This post is adapted from my comments on this thread at James Wylder’s website.
I spent the majority of the primary season formally undecided between the two Democratic candidates. I officially “endorsed” Hillary Clinton, if I can pretend I’m important to be able to use that word, about a month ago. But if you read that post you will note that it’s mostly a post about why I’d decided not to vote for Bernie, as opposed to a post about why I was voting for Clinton. And after some prodding on the matter by James Wylder, I figured that a more affirmative post was something worth writing– and if I’m going to write such a thing, why not post it on the day my state actually votes in the primary?
So, yeah: by the time you read this, I will either be about to cast my vote for Hillary Clinton in the Democratic primary, or I will have already done so. (Also, for those of you local enough for it to matter, Lynn Coleman, Dan Cruz, and Randy Magdalinski.)
I have said some terrible things about Hillary Clinton. If my 2008-era blog were still online, I could point you at some of them. Despite that, I’ll be proudly voting for her today. There are a bunch of reasons why that’s the case; I’ll touch on several of them. And I’ll say this right now: there will be people who can look at my reasons to vote for her and see them as reasons to not trust her. I’m aware of that, but these are MY reasons, so I don’t have to care.
My first reason to be happy to vote for Hillary is one that I know is probably going to catch me some crap: I am deliriously happy to be able to cast a vote for a woman for President. Period. We can argue about whether identity politics are “good reasons,” but ultimately I don’t care. We elected Obama; now I want a woman President. I want the stranglehold white men have on the corridors of power in this country broken, and this is another big crack in that foundation. Others may feel differently; that’s fine.
Second: one of the things I was very likely to tell people in 2008 about Barack Obama was that they should watch his campaign to see how he would govern. Obama ran a master-class campaign in 2008. Clinton did not, and she paid for it. She has– and this is a theme with her– watched and learned from her mistakes, and she is a VASTLY better candidate in 2016 than she ever was in 2008. People give her crap about changing her opinion, and only adopting more leftward positions when forced to. I see someone who’s willing to change her mind and learn from her mistakes. She’s running a clean, leak-free, no-drama campaign for office this year, and her advisors and the people close to her are all competent and doing their jobs. I was LIVID at some of the bullshit her campaign manager and some of her prime surrogates were pulling in 2008, and I know this isn’t about Bernie, but one of my problems with him is that he’s not controlling his people. I know the candidate can’t control their base, but they CAN tell their campaign staff to shut their yaps and do their jobs.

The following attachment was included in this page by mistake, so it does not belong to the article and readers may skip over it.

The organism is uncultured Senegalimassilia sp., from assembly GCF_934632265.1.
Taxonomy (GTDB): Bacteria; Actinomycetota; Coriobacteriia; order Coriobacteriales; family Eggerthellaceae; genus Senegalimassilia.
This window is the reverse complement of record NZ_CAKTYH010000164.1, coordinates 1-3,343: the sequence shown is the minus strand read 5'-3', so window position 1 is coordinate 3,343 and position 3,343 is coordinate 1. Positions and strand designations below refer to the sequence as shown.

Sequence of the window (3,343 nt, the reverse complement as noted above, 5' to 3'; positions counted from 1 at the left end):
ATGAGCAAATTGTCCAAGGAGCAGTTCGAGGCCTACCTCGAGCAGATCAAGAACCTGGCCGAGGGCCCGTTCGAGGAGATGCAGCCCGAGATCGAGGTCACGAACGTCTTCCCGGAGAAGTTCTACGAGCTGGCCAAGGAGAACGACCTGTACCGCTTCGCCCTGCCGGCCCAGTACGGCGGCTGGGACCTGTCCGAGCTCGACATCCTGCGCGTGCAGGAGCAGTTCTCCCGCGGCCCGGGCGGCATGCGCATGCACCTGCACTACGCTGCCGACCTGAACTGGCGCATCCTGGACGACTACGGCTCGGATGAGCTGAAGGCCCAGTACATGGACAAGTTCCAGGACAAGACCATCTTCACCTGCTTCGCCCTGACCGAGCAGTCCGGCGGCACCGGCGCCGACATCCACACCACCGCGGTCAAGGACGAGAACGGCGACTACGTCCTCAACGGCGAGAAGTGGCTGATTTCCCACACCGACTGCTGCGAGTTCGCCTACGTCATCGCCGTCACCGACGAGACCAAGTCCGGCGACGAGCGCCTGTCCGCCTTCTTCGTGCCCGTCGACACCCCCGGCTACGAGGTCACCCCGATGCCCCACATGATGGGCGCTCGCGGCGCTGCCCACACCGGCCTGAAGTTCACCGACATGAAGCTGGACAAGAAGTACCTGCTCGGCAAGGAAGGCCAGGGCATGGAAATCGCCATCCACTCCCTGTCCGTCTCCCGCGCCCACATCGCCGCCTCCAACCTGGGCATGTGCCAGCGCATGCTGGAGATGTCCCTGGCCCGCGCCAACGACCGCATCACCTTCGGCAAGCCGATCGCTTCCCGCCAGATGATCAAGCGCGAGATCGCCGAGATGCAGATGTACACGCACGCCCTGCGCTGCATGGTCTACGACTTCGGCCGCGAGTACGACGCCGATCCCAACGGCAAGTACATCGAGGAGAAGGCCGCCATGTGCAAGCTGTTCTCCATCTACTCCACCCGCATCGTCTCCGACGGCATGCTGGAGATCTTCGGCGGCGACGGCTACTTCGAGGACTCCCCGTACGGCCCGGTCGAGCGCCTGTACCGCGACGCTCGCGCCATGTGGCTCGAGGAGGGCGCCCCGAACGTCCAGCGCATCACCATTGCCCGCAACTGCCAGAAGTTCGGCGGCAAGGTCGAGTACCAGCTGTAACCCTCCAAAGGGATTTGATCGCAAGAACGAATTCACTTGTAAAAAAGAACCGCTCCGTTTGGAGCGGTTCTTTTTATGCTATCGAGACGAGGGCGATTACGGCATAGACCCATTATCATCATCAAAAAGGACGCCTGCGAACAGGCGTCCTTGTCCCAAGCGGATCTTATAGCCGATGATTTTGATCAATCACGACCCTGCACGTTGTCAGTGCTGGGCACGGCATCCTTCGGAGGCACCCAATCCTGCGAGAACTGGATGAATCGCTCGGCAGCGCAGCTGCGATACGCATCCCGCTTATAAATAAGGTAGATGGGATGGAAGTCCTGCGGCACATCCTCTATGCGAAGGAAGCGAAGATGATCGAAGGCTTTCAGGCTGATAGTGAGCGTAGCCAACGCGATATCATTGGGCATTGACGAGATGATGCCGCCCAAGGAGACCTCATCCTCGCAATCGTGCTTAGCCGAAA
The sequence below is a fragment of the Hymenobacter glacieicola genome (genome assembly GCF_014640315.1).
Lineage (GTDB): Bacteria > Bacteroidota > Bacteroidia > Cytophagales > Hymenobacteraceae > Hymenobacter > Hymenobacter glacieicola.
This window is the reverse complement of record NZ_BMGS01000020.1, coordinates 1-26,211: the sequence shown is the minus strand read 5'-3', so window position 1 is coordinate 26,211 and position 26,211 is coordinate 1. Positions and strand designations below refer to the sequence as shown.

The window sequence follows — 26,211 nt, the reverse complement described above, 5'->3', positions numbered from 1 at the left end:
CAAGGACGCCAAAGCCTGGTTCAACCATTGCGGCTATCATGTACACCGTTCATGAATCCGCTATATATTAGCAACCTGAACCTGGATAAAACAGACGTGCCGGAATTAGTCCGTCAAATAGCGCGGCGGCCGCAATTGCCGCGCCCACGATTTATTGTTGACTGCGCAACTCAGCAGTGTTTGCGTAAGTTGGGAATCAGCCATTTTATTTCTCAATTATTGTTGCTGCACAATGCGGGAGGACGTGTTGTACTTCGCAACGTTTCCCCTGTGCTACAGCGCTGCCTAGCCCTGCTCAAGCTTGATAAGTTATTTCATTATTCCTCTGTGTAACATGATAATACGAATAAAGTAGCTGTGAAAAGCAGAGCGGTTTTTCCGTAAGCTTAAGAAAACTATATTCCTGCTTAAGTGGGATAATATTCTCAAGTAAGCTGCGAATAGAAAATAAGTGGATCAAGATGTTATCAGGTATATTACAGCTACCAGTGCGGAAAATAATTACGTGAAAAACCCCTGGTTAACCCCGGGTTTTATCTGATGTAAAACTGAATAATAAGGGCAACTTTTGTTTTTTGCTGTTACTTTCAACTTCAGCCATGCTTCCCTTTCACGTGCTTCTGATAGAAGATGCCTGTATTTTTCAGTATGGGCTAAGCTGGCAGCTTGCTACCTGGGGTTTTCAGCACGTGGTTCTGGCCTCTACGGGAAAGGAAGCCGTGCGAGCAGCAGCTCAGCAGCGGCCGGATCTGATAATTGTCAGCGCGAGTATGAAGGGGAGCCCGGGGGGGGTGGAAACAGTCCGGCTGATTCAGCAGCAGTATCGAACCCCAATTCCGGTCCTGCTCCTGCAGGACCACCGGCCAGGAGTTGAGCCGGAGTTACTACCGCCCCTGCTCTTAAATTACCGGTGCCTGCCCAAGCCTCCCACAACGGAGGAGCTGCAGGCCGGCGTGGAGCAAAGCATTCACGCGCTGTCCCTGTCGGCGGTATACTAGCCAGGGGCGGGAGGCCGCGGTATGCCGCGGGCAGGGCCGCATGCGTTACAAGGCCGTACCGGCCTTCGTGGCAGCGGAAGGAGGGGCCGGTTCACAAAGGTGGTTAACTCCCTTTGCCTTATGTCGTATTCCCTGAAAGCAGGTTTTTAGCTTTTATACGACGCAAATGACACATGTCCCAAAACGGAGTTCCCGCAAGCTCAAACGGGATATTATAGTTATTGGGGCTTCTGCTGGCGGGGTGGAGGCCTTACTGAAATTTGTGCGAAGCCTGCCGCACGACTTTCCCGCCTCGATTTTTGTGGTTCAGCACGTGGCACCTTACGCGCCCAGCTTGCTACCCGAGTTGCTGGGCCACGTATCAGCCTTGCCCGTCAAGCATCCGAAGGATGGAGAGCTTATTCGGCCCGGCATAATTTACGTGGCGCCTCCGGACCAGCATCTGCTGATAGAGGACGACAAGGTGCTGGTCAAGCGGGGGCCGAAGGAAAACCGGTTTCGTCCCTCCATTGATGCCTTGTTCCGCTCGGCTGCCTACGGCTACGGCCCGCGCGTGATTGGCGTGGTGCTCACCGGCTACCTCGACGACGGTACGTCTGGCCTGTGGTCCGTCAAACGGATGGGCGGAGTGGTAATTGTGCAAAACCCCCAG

Third, and again this was a reason I frequently cited when I voted for Obama: I want the President to be clearly and obviously smarter than I am. Obama has spent his Presidency being the smartest guy in the room, and when I hear Clinton talk, while I don’t think she’s at his level (very, very few are, I think) I hear someone who is in full command of the details and the minutia of policy and someone smart enough to know their own mind and understand the nuances of what they’re trying to do. This has hurt her in the past (one of the big complaints about her health care bill was how complicated it was) but I need that from a Presidential candidate. She’s got the facts and figures and numbers at her fingertips, and she earned a reputation in the Senate of being 1) a very hard worker and 2) someone who was not afraid to get into the weeds of a new subject rather than rely on advisors. I want that type of person in the Oval Office, and I think she’s the only person in the race who IS that type of person. Maybe Cruz, actually; there are lots of reasons to vote against him but “he doesn’t know what he’s doing” is generally not one of them.